A computer mouse mounted to a headband and placed on the participant's head is used to interact with the game cursor. In order to interact with/play the game the participant must visually focus on the moving target and perform unpredictable head movements. Balance exercises are incorporated progressively and simultaneously during computer gaming.
Other Name: home-based computer gaming for people with PVD

Detailed Description:
A pre to post intervention case series study was carried out on ten participants diagnosed with peripheral vestibular disorders (PVD). Inclusion criteria consisted of: a) 20 to 70 year old, b) confirmed diagnosis of PVD on neuro-opthalmic, neuro-orthoptic, electronystagmography and caloric testing; and use of a home computer. Exclusion criteria consisted of those with migraine, central nervous system disorders (for example cerebral vascular accident or Multiple Sclerosis), recent fractures of the spine or lower extremities, inability to stand for 20 minutes continuously, or presence of dementia. It was hypothesized that a home-based computer gaming treatment delivered in a monitored telerehabilitation platform would be an effective treatment for those with PVD in that increased gaze stability and improved balance would be observed post-treatment. It was also hypothesized that decreased dizziness would be reported post-treatment. After initial assessment (pre-treatment), three in-clinic sessions were given to each participant to develop their specific home treatment computer program and ensure ability to use the program effectively. They were then started on their home program and monitored by a trained vestibular physical therapist for a 12-week telerehabilitation program. After the completion of the 12-weeks, the participants returned for a post-treatment assessment.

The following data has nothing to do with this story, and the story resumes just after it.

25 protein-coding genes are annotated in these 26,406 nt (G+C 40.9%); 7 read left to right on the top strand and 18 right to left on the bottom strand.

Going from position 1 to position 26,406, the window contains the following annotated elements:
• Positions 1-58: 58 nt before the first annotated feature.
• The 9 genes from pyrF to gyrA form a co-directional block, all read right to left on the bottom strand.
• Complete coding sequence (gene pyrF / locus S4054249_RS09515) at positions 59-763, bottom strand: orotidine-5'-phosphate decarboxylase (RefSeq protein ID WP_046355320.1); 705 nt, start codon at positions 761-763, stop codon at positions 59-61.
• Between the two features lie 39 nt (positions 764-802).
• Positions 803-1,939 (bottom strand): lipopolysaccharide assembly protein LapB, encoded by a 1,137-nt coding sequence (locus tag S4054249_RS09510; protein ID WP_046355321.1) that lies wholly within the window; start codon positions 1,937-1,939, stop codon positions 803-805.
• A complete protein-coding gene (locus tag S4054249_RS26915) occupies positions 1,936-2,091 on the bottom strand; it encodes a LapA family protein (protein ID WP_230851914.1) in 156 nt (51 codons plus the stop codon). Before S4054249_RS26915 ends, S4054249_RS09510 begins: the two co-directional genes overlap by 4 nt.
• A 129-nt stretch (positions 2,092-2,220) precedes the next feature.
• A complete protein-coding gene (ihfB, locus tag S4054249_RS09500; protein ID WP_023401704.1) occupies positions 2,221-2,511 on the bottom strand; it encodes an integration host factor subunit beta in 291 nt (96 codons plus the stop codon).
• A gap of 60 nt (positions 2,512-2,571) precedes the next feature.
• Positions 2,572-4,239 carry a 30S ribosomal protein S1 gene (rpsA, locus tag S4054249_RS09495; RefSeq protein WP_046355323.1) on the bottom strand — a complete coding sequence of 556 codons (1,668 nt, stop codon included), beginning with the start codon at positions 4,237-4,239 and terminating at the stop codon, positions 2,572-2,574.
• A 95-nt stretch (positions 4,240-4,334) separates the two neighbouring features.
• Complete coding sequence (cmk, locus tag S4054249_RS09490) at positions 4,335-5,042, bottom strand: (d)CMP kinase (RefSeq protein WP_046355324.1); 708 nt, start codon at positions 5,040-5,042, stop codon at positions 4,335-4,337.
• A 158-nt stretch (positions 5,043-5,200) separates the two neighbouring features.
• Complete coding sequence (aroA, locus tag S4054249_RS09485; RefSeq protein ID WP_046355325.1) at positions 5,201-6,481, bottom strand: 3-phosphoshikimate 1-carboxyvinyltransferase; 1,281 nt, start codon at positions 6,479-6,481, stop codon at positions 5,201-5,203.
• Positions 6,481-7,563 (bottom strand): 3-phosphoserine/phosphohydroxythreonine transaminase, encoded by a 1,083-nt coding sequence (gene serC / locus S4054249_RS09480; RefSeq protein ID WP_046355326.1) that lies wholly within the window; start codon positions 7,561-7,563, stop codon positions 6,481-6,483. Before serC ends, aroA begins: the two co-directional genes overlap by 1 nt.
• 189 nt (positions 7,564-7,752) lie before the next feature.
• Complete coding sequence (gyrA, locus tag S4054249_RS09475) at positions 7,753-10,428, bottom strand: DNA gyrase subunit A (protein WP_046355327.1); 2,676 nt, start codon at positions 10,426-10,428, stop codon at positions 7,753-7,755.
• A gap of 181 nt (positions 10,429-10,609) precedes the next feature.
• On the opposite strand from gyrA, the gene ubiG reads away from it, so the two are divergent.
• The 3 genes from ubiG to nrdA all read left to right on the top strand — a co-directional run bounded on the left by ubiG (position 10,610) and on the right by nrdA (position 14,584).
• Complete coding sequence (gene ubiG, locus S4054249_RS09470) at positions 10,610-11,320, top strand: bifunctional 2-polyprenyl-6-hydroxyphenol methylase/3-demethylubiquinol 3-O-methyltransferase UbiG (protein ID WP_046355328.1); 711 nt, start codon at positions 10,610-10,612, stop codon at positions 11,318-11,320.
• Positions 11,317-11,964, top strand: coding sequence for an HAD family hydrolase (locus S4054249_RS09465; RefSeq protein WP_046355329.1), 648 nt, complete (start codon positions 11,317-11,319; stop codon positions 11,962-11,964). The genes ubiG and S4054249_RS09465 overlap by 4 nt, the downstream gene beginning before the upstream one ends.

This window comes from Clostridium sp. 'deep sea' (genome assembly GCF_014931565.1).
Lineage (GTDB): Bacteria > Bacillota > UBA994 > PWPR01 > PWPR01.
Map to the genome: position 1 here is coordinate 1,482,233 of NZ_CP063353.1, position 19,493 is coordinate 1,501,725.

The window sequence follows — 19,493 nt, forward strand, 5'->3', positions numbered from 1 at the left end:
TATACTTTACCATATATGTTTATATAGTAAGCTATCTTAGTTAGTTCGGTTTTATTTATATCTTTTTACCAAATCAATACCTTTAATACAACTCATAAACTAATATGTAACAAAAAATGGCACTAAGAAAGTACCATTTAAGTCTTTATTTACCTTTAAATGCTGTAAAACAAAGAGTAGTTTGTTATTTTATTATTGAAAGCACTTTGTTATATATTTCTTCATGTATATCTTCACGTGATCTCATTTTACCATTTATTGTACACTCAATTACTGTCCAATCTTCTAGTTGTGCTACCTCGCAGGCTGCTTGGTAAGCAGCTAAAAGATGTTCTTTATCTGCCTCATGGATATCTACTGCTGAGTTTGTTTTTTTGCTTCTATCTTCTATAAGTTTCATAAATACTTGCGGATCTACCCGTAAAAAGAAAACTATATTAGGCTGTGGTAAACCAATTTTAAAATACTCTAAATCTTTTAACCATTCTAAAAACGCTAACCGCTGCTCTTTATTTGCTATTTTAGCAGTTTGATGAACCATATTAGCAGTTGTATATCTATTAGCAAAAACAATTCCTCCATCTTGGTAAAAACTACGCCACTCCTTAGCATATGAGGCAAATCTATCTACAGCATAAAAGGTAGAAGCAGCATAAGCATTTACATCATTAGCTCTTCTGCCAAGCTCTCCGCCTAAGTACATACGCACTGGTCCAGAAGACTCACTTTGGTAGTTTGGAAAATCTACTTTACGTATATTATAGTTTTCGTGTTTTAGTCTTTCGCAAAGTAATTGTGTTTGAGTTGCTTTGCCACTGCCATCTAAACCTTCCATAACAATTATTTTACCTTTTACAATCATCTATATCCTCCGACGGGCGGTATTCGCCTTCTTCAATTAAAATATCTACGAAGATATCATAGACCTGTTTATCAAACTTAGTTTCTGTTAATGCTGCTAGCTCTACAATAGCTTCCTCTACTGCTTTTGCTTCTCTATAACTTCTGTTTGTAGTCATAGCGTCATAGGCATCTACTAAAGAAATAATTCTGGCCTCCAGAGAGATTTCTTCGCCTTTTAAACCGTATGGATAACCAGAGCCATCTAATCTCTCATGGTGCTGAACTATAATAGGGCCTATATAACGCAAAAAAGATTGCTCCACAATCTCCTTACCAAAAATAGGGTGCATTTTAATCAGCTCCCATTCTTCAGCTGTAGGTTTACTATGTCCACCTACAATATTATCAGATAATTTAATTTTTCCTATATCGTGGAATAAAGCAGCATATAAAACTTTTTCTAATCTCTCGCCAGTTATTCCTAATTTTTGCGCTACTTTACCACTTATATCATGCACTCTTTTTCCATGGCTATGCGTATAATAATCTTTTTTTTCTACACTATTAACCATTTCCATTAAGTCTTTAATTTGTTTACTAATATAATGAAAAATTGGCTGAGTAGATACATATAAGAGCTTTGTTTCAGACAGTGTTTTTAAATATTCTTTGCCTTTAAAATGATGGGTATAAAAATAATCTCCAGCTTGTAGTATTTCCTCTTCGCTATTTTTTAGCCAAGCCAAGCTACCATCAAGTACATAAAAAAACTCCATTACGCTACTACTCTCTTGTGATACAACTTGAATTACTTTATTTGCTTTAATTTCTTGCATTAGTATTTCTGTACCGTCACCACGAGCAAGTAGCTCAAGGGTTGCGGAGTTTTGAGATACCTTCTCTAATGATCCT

Ages Eligible for Study:   20 Years to 70 Years   (Adult, Senior)
Sexes Eligible for Study:   All
Accepts Healthy Volunteers:   No

Inclusion Criteria:

  • Confirmed diagnosis of peripheral vestibular disorder (confirmed on electronystagmography, bithermal caloric testing, neuro-ophthalmic, neuro-orthoptic examination)
  • Access to a home computer

Exclusion Criteria:

  • Central Nervous System disorders
  • Vestibular migraine
  • Benign Paroxysmal Positional Vertigo (BPPV)
  • Recent fractures of the spine or lower extremities
  • Inability to tolerate standing for 20 minutes
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Please refer to this study by its identifier: NCT01943955

Canada, Manitoba
University of Manitoba, School of Medical Rehabilitation
Winnipeg, Manitoba, Canada, R3E0T6
Sponsors and Collaborators
University of Manitoba
Principal Investigator: Tony Szturm, PhD University of Manitoba
Principal Investigator: Karen M Reimer, MSc University of Manitoba
  More Information

Responsible Party: University of Manitoba Identifier: NCT01943955     History of Changes
Other Study ID Numbers: HS14167
Study First Received: September 9, 2013
Last Updated: September 12, 2013

Keywords provided by University of Manitoba:

Additional relevant MeSH terms:
Vestibular Diseases
Vestibular Neuronitis
Pathologic Processes
Labyrinth Diseases
Ear Diseases
Otorhinolaryngologic Diseases
Vestibulocochlear Nerve Diseases
Retrocochlear Diseases
Cranial Nerve Diseases
Nervous System Diseases processed this record on September 21, 2017